Article 133 UCMJ: A Brief Overview

Today, we are going to take a look at Article 133 of the Uniform Code of Military Justice. Many people do not understand this article and hopefully none of you have ever faced an Article 133.

What An Article 133 Lists As

If you hear the term, Conduct Unbecoming An Officer And A Gentleman, it refers to an Article 133. This refers to any commissioned officer, cadet or midshipmen.

Where The Term Conduct Unbecoming An Officer And A Gentleman Originated From

It started in the 18th century in the British Armed Forces. Up until 1860, it was not a specific offense in the Articles of War. But it was put into British code as Article 24 which stated: Every Officer subject to this Act who shall be guilty of Cruelty, or of any scandalous or fraudulent Conduct, shall be dismissed with Disgrace from Her Majesty’s Service; and every Officer subject to this Act who shall be guilty of any other Conduct unbecoming the Character of an Officer shall be dismissed, with or without Disgrace, from Her Majesty’s Service.

Does This Article Only Go For Male Officers?

The gentleman part may portray this, but this goes for both sexes.

What Are The Elements For Having An Article 133?

There are 2 simple elements:

  1. That the accused did or omitted to do the acts; and
  2. That these acts or omissions constituted conduct unbecoming an officer and gentleman.

The Duty Of An Officer And A Gentleman

As I said, gentleman defined in this case is an officer of any gender. The primary items the “gentleman” must avoid are:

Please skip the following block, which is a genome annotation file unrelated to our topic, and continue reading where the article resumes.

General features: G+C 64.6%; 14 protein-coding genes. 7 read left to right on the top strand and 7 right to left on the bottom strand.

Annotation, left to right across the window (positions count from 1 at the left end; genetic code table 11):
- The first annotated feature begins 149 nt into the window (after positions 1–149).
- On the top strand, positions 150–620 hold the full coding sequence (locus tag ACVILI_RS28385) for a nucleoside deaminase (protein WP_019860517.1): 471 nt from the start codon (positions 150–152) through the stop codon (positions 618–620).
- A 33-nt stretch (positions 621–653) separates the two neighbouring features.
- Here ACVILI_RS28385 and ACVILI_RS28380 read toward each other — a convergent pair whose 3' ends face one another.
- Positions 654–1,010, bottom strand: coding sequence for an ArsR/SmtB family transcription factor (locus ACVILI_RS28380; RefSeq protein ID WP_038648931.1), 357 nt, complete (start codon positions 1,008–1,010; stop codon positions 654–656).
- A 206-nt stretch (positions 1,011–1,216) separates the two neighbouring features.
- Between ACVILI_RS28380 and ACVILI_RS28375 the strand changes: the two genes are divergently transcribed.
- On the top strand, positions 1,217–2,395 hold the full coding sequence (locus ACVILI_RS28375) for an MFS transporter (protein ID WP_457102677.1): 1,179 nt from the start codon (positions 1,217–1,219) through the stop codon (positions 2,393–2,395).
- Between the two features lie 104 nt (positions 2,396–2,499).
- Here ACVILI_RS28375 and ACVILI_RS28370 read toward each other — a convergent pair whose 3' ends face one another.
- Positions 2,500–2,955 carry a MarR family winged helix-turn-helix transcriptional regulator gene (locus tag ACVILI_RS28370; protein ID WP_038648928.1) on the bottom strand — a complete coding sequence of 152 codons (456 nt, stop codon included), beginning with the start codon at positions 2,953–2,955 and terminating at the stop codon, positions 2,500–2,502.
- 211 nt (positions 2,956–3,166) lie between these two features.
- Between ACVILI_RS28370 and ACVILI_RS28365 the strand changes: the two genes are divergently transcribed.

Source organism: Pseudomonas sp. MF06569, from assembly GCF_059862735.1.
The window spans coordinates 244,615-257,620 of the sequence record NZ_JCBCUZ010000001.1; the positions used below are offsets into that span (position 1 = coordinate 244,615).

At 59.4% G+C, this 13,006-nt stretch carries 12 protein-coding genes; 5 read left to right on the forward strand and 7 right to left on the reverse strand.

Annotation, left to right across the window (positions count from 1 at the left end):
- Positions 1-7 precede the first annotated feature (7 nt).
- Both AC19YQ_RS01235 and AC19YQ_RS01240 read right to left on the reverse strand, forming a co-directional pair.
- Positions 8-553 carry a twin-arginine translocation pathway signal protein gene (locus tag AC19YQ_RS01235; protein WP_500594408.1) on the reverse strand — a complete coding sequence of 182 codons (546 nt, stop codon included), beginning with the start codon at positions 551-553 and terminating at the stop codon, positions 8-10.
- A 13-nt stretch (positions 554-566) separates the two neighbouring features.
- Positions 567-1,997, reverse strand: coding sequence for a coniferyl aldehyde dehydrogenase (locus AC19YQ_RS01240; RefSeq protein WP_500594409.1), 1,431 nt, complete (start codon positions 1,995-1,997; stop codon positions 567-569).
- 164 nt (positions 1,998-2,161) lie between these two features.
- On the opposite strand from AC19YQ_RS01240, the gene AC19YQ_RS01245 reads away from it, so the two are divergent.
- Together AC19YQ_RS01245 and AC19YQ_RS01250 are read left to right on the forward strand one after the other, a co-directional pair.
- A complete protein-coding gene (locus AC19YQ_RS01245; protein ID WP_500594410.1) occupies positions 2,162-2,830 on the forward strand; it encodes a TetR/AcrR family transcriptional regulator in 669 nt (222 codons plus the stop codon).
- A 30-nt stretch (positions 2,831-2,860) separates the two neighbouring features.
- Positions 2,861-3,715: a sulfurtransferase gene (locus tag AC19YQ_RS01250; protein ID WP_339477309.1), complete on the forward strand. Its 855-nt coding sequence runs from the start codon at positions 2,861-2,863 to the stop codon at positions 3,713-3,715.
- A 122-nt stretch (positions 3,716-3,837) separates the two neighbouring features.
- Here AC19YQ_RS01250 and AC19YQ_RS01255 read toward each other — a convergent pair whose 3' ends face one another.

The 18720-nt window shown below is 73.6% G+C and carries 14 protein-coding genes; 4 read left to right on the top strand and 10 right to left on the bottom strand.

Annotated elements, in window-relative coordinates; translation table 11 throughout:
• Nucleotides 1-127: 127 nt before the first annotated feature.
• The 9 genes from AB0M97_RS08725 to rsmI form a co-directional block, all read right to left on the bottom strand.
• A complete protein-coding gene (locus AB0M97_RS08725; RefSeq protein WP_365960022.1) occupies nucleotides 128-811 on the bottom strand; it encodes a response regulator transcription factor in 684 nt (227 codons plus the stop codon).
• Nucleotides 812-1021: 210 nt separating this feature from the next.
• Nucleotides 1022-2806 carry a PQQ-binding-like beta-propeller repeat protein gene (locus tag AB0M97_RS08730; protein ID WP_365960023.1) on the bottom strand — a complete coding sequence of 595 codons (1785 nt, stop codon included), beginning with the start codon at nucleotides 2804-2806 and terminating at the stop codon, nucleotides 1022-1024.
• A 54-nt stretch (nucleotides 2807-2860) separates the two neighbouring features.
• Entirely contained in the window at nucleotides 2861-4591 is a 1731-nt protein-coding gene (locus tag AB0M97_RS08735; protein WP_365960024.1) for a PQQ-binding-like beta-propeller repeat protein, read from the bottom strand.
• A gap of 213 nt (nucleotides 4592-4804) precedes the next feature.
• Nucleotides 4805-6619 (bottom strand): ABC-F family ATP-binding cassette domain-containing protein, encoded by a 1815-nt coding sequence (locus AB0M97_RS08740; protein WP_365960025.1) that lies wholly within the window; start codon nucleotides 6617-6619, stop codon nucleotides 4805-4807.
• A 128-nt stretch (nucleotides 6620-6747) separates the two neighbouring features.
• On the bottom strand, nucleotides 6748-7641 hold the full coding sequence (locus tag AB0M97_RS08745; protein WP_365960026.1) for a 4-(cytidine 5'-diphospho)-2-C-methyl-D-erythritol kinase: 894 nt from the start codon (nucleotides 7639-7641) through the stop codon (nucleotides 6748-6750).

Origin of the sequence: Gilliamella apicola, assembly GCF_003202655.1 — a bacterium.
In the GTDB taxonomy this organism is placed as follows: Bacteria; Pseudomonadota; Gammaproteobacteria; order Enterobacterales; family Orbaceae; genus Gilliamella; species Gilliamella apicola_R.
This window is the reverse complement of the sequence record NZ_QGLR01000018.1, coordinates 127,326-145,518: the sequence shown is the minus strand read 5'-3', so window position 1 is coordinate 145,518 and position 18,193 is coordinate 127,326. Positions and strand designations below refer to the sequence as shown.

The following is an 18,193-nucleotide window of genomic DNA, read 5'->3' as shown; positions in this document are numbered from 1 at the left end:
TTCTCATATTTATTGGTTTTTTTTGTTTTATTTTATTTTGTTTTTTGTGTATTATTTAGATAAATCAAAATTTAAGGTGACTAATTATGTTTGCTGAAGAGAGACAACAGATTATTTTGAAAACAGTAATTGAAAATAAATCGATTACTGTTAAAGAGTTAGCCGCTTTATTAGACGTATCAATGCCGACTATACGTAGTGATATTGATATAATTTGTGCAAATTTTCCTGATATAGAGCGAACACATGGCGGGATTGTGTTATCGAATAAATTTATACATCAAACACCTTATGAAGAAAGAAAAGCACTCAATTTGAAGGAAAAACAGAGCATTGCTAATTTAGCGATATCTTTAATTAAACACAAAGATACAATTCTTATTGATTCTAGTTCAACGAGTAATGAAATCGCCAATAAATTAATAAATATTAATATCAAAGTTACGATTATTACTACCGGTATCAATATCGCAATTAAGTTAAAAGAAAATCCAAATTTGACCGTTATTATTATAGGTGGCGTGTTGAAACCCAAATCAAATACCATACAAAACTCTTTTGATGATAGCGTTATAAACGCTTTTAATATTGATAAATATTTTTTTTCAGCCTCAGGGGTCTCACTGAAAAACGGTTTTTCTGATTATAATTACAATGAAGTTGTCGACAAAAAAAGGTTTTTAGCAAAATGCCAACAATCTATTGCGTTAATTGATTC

• dishonest acts
  • acts of cruelty
  • acts or displays of indecency
  • injustice
  • lawlessness
  • indecorum
  • and unfair dealing

Often, when an officer faces an Article 133, they must also face one or more other Articles.

If Convicted Of An Article 133

The individual will face punishment under court-martial direction.

Possible punishments include:

  • Face a prison sentence that extends to a year or longer depending on the nature of the unbecoming conduct.
  • Dismissed from the military, the officer equivalent to a dishonorable discharge, putting an end to the person’s military career and benefits.
  • All pay and allowances may be forfeited.

Offenses Known To Violate Article 133

In many ways, nearly any charge could fall into the area of an Article 133. But these are ones that have been tried and proven:

  • Child pornography
  • Public intoxication
  • Drugs
  • Certain sex acts
  • Sexual harassment
  • Homosexual conduct
  • Lying
  • Financial impropriety
  • Obstruction of justice
  • Child abuse

Final Thoughts

There are many who question if Article 133 needs to be more clearly defined.

Just to show one example:

Accused released documents about detainees at Guantanamo Naval Base. We all know what transpired from the release of those documents, but the accused was still given an Article 133.

Now I ask you, should he/she be court-martialed?

It is a difficult position… You know it is wrong and no one is doing anything… Do you break the law?

I hope this post taught you a few things. I also hope none of you reading ever fall under an Article 133.

Please post your comments and questions below. Thank you.

Suggested Reading
  1. Article 123: Forgery
  2. Article 126
  3. Army Article 15
  4. Article 129 Overview
  5. Military Courts Martial
Sincerely,
chuck holmes







Chuck Holmes
Former Army Major (resigned)
Publisher, Part-Time-Commander.com
Email: mrchuckholmes@gmail.com

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